Take the 2-minute tour ×
Stack Overflow is a question and answer site for professional and enthusiast programmers. It's 100% free, no registration required.

We have a website running on Windows Server 2008 R2, IIS7, SQL Server 2008 R2 and ASP.NET. We would like to upgrade to a faster server in order to speed up our DB queries.

We have backed up our website data from our old SQL Server and have restored it on our new server. For some reason, the DB performance on the new server is much slower, compared to the old one. This is in spite of the fact, that the new server has 4 times more RAM, a 30% faster SSD and and a 2 times faster CPU compared to the old one. Both servers have the exact same version of Windows, IIS, .NET and SQL Server.

The question is how can a significantly faster server result in slower DB performance? Any input would be appreciated.

share|improve this question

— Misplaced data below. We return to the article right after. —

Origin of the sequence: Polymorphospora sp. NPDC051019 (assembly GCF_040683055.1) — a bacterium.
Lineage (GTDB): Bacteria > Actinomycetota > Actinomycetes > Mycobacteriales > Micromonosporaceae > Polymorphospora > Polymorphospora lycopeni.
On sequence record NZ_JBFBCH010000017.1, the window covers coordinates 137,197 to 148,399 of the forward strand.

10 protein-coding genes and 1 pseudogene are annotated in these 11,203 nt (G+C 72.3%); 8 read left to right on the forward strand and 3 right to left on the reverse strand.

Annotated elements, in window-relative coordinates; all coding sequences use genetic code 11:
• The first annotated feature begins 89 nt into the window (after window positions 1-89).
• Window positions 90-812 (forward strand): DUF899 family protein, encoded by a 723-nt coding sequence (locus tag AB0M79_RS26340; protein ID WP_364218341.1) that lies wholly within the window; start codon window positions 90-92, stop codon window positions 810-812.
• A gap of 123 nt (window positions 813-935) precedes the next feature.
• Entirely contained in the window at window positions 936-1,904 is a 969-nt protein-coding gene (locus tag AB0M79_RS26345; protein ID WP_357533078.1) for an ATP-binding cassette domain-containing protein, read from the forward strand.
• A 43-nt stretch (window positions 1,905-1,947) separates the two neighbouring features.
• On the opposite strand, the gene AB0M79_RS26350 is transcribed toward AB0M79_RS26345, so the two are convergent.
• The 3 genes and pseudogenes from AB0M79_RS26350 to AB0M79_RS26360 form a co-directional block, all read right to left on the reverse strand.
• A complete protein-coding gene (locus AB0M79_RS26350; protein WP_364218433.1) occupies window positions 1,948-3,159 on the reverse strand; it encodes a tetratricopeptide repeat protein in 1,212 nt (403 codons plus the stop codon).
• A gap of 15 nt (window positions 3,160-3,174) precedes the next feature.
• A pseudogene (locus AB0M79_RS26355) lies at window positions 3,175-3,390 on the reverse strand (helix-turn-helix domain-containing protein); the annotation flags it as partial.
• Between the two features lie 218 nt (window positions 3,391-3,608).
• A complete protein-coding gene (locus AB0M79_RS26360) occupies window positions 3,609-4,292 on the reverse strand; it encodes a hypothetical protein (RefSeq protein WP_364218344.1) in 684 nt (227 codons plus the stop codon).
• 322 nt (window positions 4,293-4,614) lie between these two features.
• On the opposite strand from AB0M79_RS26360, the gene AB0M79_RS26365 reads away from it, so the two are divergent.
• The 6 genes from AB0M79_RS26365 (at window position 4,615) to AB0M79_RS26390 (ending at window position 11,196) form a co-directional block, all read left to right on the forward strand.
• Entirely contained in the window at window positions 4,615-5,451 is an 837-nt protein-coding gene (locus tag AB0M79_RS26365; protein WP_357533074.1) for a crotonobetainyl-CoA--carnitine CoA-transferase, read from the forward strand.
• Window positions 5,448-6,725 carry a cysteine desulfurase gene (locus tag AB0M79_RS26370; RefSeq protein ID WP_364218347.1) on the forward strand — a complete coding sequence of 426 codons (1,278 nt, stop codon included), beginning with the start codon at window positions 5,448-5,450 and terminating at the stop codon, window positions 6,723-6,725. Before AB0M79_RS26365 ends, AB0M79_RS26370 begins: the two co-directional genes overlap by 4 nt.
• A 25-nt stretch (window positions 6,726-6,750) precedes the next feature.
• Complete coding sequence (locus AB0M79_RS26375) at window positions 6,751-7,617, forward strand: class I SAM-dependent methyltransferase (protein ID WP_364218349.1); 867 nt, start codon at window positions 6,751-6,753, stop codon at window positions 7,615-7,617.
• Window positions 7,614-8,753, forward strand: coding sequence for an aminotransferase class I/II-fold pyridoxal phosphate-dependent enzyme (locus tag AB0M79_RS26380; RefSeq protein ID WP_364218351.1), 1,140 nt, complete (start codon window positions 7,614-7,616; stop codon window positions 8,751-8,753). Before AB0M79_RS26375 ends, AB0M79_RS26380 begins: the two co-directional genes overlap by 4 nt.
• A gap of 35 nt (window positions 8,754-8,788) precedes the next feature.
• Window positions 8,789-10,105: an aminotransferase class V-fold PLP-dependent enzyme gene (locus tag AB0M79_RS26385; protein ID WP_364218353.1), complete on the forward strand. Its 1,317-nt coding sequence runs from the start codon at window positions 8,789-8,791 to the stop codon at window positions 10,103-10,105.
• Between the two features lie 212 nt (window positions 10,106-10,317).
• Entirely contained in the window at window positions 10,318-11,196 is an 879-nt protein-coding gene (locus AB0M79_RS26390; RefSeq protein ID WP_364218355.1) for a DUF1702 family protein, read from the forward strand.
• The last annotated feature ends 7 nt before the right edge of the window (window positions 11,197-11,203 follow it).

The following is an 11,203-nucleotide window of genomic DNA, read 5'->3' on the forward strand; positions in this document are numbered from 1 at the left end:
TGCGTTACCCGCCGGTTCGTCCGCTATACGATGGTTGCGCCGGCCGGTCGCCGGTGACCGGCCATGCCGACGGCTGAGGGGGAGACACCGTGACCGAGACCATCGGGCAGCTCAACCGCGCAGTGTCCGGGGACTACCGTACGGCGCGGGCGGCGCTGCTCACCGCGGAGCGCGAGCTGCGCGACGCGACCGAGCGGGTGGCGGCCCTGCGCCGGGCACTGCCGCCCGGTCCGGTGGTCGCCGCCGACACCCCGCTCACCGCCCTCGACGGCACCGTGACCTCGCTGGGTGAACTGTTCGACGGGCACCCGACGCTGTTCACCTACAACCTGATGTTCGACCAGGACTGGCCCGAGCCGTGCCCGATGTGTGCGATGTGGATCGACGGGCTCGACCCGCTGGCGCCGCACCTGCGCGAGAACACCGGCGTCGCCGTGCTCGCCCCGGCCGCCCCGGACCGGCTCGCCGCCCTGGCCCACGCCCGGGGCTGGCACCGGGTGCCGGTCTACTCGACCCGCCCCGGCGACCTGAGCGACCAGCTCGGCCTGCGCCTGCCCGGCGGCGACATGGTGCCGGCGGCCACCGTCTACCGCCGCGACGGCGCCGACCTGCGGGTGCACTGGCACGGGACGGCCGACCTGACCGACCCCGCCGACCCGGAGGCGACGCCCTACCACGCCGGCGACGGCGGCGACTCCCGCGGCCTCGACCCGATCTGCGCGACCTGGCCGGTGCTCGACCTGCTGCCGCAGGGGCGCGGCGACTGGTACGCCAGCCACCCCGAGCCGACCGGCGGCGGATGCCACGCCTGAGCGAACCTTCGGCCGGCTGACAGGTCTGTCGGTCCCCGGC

4  
have you run "update statistics" on the new server? –  Neville K May 20 '12 at 20:59
add comment

3 Answers

Have u configured the indexes and tablespace for indexes. SQL. Server will need some time to generate indexes based on usage patterns. You can test this by running the same query a few times. It should speed up on the same requests. I would assume the speed was attained throughway SQL optimisation.

share|improve this answer
add comment

Disk IO is usually the largest bottleneck in a database. Storing db files and log files on the same physical disks will slow it down. You can also move the temp db to its own physical drive/array. run a perfmon on the server look at average disk queue length if it is ever higher than n+1 where n its the number of physical disks then you have a bottleneck

share|improve this answer
add comment

We have found the problem... the "Power settings" on the server was set to "Balanced". We have set it to "High performance" and the DB is much quicker now

Sorry for the inconvenience

share|improve this answer
add comment

Your Answer

 
discard

By posting your answer, you agree to the privacy policy and terms of service.

Not the answer you're looking for? Browse other questions tagged or ask your own question.